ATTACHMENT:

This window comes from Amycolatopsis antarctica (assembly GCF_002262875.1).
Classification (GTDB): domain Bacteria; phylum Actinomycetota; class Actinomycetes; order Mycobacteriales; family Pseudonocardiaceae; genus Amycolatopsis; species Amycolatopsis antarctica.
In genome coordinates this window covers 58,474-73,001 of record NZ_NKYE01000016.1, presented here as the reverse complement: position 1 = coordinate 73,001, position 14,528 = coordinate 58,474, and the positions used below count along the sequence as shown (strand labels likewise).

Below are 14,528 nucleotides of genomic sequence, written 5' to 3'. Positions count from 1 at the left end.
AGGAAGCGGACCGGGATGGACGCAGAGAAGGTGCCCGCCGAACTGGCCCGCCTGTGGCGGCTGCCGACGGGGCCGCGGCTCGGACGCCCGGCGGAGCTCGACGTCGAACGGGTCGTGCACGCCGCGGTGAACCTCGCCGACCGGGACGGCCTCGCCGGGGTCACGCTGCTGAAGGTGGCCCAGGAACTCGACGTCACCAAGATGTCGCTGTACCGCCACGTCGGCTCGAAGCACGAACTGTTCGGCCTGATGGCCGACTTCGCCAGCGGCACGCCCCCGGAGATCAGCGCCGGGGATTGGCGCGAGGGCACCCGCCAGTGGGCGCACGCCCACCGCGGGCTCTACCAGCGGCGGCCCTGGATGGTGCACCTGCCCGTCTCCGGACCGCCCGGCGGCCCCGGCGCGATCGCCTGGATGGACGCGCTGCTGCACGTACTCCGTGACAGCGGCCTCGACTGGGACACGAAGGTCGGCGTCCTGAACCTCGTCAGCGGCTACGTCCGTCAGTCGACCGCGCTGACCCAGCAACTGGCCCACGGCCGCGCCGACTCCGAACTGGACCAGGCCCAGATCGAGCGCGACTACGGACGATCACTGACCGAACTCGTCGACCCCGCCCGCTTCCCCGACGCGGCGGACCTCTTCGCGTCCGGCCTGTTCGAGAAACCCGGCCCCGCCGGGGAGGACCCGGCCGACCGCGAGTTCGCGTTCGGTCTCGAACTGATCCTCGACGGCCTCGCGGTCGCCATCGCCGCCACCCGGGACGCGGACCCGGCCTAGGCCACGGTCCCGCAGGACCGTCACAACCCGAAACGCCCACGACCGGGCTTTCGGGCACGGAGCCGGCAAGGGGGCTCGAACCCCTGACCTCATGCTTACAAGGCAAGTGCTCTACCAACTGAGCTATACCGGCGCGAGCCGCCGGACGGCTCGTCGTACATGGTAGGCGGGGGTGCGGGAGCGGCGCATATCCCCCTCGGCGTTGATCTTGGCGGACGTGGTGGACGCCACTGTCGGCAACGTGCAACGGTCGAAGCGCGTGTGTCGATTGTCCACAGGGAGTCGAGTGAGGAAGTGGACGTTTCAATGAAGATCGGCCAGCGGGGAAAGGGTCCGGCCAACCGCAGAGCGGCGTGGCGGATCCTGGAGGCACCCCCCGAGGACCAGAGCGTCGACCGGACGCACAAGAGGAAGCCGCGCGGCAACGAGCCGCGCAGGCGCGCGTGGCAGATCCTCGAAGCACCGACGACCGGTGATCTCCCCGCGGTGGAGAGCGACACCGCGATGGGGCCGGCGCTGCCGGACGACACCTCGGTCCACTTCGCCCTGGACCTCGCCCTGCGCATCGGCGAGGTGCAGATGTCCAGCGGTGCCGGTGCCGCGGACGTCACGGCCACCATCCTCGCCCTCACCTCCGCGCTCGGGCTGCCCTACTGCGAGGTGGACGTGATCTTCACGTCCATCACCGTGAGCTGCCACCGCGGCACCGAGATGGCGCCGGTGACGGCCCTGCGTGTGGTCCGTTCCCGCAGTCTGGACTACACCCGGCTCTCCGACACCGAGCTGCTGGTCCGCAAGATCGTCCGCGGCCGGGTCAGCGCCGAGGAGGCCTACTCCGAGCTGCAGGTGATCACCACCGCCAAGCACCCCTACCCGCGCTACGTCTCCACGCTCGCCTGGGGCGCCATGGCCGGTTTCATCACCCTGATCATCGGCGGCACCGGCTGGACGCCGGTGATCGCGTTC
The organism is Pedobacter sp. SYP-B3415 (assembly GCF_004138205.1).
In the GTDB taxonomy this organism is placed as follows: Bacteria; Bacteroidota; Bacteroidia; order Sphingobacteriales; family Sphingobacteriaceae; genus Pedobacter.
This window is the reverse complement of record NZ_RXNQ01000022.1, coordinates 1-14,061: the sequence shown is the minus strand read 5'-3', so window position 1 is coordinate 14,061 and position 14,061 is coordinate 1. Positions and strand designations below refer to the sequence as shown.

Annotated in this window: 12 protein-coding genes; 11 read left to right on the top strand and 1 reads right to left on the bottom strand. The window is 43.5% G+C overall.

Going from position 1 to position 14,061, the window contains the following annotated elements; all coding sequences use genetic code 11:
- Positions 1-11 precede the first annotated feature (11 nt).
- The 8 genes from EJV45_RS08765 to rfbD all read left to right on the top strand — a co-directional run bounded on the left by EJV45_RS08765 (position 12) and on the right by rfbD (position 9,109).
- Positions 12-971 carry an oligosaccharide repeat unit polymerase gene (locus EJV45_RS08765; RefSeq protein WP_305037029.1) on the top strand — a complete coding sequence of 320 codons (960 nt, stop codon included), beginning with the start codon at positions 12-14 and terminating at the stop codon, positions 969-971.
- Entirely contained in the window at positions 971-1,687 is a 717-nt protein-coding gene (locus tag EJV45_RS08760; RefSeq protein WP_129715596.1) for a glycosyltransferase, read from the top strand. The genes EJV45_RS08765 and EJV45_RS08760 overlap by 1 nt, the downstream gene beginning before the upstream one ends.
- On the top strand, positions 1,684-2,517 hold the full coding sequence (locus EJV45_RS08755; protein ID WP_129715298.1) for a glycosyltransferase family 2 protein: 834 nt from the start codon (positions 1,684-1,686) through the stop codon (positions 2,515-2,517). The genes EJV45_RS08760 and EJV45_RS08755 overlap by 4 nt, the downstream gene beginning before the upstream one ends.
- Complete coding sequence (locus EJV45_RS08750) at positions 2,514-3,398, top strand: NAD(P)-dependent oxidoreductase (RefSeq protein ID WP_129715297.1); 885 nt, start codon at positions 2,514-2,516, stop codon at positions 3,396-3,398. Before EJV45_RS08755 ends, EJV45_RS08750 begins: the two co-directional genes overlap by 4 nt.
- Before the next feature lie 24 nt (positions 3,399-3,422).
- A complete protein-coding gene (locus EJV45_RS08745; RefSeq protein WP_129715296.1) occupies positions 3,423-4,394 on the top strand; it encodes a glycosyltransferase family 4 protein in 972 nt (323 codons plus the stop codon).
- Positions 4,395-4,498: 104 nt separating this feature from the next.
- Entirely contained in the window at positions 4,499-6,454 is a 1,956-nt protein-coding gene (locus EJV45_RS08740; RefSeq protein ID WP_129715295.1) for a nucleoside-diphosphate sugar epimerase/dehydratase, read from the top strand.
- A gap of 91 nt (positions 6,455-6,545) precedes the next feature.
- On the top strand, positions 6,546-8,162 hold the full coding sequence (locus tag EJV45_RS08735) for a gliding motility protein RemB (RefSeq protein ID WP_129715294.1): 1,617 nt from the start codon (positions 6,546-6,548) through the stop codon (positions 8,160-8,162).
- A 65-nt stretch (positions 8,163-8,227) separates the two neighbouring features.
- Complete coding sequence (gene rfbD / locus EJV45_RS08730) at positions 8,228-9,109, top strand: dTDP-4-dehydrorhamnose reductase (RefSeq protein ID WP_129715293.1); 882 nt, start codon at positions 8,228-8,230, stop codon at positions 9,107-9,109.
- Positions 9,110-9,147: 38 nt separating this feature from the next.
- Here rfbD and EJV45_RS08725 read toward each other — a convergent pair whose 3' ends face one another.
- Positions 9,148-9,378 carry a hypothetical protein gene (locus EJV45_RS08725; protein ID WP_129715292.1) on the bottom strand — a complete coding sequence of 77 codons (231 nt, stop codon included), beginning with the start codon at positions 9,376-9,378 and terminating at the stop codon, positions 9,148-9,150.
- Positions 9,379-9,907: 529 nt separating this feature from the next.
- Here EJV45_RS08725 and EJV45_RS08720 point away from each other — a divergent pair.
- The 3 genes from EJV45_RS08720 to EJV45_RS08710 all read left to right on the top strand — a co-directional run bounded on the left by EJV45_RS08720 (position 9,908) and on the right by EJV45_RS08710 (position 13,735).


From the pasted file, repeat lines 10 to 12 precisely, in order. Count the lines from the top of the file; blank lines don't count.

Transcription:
Going from position 1 to position 14,061, the window contains the following annotated elements; all coding sequences use genetic code 11:
- Positions 1-11 precede the first annotated feature (11 nt).
- The 8 genes from EJV45_RS08765 to rfbD all read left to right on the top strand — a co-directional run bounded on the left by EJV45_RS08765 (position 12) and on the right by rfbD (position 9,109).